Doug Wright is a formidable force in the field of arts and letters. He is perhaps most widely known as the writer of I Am My Own Wife, honored with both the Pulitzer Prize for Drama and the 2004 Tony Award for Best Play. It chronicles the impossible-but-true story of Charlotte von Mahlsdorf, the East German transvestite who managed to run a night club in East Berlin right under the nose of the Stasi. Since its premiere production starring Jefferson Mays enacting all of the roles (including the character of the author himself!), the play has become a staple of the American contemporary theater and has received multiple international productions–– in Montreal (translated as Ma Femme, C’est Moi), Stockholm, London, Tasmania, Prague, Athens, and many more.
Any number of these openings were attended by Doug in tandem with his husband, singer/songwriter David Clement, with Doug speaking directly with audiences following the performances. It would appear that in addition to writing drama, Doug is drama’s unacknowledged Ambassador of New American Works. No wonder – with his wit, affability, erudition, open-heartedness and Ivy League intellect (leavened with Texas charm), Doug probably builds more cultural bridges worldwide than anyone in the State Department these days.
Or perhaps Doug is best-known for his award-winning Quills, the impossible-but-true story of the Marquis de Sade’s final years imprisoned in the insane asylum at Charenton during France’s reign of terror. The wildly theatrical play and subsequent film, with a screenplay adapted by Doug himself, is a moving, darkly comedic, and unexpectedly uplifting meditation on obsession, mental illness, art, cruelty, the existence of God, belief, and free expression at any cost including life itself.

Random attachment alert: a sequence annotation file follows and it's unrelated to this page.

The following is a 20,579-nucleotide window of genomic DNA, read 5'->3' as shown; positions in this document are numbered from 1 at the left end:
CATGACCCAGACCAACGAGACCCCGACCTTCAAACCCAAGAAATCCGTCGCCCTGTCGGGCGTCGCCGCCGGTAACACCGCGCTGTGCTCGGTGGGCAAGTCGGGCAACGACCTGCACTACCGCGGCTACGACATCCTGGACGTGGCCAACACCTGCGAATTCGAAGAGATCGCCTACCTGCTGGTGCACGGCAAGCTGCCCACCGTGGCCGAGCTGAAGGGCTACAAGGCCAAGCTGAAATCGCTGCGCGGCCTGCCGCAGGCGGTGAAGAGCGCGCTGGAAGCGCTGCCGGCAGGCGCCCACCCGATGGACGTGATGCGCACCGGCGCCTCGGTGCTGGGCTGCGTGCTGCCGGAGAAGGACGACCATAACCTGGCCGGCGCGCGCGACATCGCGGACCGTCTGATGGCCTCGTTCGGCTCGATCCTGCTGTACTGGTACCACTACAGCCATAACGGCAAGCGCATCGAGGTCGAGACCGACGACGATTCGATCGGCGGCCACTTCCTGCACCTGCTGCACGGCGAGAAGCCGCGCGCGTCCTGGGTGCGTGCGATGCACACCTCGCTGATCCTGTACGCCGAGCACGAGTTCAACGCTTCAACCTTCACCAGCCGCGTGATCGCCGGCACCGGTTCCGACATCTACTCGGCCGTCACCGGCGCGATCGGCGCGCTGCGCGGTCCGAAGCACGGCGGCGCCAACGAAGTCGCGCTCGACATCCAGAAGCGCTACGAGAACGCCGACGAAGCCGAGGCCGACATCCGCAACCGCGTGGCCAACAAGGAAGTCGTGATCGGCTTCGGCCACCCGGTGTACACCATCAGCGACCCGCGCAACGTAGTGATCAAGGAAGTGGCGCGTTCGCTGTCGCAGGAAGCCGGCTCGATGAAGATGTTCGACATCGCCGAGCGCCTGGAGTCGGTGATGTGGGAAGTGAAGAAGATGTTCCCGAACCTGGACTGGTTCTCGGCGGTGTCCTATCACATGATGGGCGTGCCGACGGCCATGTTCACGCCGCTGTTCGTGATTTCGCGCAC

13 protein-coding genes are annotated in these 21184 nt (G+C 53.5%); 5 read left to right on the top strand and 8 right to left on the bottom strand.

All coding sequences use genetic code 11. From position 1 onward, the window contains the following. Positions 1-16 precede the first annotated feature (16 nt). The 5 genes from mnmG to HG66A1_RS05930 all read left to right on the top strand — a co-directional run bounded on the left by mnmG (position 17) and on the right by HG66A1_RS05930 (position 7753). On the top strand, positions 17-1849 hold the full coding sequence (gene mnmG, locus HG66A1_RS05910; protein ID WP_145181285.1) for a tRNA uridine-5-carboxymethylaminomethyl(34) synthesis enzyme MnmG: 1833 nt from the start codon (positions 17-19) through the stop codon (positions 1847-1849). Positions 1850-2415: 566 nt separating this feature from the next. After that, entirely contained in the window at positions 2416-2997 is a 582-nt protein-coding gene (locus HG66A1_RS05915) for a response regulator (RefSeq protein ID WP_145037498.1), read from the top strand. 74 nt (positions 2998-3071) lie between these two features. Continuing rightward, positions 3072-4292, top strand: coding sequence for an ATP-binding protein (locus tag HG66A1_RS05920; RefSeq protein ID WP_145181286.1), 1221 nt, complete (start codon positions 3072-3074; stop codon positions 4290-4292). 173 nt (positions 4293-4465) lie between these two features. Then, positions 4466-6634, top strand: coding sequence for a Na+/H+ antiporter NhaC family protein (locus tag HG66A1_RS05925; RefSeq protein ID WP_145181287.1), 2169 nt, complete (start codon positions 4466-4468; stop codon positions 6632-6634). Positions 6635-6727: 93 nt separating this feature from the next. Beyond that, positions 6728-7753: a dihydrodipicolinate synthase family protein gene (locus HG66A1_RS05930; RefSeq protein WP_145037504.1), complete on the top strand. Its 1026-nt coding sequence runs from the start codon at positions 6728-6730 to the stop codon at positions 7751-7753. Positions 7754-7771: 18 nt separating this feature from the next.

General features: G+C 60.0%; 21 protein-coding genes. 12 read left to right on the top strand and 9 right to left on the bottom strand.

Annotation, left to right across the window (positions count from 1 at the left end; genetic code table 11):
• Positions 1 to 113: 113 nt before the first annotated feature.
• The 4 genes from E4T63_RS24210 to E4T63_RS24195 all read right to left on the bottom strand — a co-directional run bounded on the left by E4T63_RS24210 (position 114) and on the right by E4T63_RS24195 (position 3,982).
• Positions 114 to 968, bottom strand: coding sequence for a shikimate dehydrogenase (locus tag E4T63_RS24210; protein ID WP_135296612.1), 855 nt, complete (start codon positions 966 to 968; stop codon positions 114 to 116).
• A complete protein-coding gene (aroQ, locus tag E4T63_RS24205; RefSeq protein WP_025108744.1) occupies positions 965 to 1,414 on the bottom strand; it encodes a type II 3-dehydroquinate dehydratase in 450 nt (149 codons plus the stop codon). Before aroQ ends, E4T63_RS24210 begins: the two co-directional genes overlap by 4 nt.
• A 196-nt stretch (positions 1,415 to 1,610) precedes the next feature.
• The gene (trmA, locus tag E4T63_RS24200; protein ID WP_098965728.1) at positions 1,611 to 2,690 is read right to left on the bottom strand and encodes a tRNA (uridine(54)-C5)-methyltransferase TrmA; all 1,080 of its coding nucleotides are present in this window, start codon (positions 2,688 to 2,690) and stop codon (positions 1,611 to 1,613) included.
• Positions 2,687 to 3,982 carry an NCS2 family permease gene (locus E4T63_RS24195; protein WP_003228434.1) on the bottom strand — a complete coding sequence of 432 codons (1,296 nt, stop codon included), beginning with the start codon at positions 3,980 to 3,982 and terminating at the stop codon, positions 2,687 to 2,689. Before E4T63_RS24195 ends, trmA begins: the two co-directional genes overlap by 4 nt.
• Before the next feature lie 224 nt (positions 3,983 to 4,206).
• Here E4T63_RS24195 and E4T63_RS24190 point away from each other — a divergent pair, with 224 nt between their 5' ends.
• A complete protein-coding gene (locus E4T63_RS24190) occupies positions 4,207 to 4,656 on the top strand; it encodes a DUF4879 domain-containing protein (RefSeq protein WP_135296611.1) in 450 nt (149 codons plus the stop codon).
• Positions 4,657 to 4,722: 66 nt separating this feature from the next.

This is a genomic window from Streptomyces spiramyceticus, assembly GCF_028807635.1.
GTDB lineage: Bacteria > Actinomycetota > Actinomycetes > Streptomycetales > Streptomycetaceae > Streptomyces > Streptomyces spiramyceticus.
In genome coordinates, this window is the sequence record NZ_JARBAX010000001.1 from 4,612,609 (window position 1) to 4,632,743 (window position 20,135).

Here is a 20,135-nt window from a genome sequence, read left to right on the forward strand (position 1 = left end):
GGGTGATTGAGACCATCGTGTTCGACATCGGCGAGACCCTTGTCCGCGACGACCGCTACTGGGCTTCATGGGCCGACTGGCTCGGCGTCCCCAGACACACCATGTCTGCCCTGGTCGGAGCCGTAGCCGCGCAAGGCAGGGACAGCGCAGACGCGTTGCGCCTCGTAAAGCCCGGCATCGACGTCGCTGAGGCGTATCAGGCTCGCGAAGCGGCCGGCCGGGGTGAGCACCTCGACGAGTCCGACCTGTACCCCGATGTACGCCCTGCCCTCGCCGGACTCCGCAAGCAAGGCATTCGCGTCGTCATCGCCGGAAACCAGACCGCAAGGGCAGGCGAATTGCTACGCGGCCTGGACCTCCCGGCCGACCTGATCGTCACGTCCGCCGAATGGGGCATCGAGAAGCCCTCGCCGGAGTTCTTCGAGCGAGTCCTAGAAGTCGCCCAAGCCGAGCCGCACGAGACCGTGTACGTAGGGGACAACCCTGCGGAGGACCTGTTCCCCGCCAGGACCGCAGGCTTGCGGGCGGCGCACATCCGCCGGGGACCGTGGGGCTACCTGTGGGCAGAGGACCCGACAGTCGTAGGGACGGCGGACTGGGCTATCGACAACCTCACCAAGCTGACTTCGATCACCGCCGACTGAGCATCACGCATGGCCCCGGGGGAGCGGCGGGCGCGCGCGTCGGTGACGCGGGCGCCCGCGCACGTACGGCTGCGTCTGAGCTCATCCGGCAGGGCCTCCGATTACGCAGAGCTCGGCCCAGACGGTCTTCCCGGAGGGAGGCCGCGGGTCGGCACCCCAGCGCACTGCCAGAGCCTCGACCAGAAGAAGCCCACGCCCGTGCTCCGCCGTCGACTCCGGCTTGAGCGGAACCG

Or maybe you know Doug from his superb dramatization of another playwright, none other than Henrik Ibsen in a reimagined encounter with Norwegian sculptor Gustav Vigeland entrusted with creating his likeness in bronze for Posterity, the name of Doug’s 2015 play.
No doubt many of us also know Doug as a librettist for musicals where he created indelible stage portraits of larger-than-life real characters like mother and daughter Edith and Little “Edie” Beale of Grey Gardens, the warring cosmetics titans Helena Rubinstein and Elizabeth Arden of War Paint, or the less privileged yet equally determined folk of Longview, Texas engaged in a mentally and physically grueling competition to claim ownership of their lives and a pick-up truck in Hands On a Hardbody. Then there are the fictional characters he imbued with Doug-like characteristics like the steadfast and selfless Ariel, The Little Mermaid, the terrifyingly glamorous Ursula, the sea witch, or Doug’s very first character to burst unexpectedly into song on an off-Broadway stage in 1989, the provocatively named Buzzsaw Berkeley.
As different and varied as these characters are from one another, as far apart as the times and worlds they inhabit may seem, perhaps you notice their shared need to survive and persevere in the face of overwhelming odds, their fierce determination to express their human singularity amidst the mindlessness of the mob and the heartlessness of an ethically-challenged authority, their determination to cling to a vestige of lost beauty in crumbling or changing societies, whether they be caught between twin monsters, the lion and a tiger of fascism and totalitarianism, or trapped in the rubble of a once-grand house now inhabited by fifty-seven cats.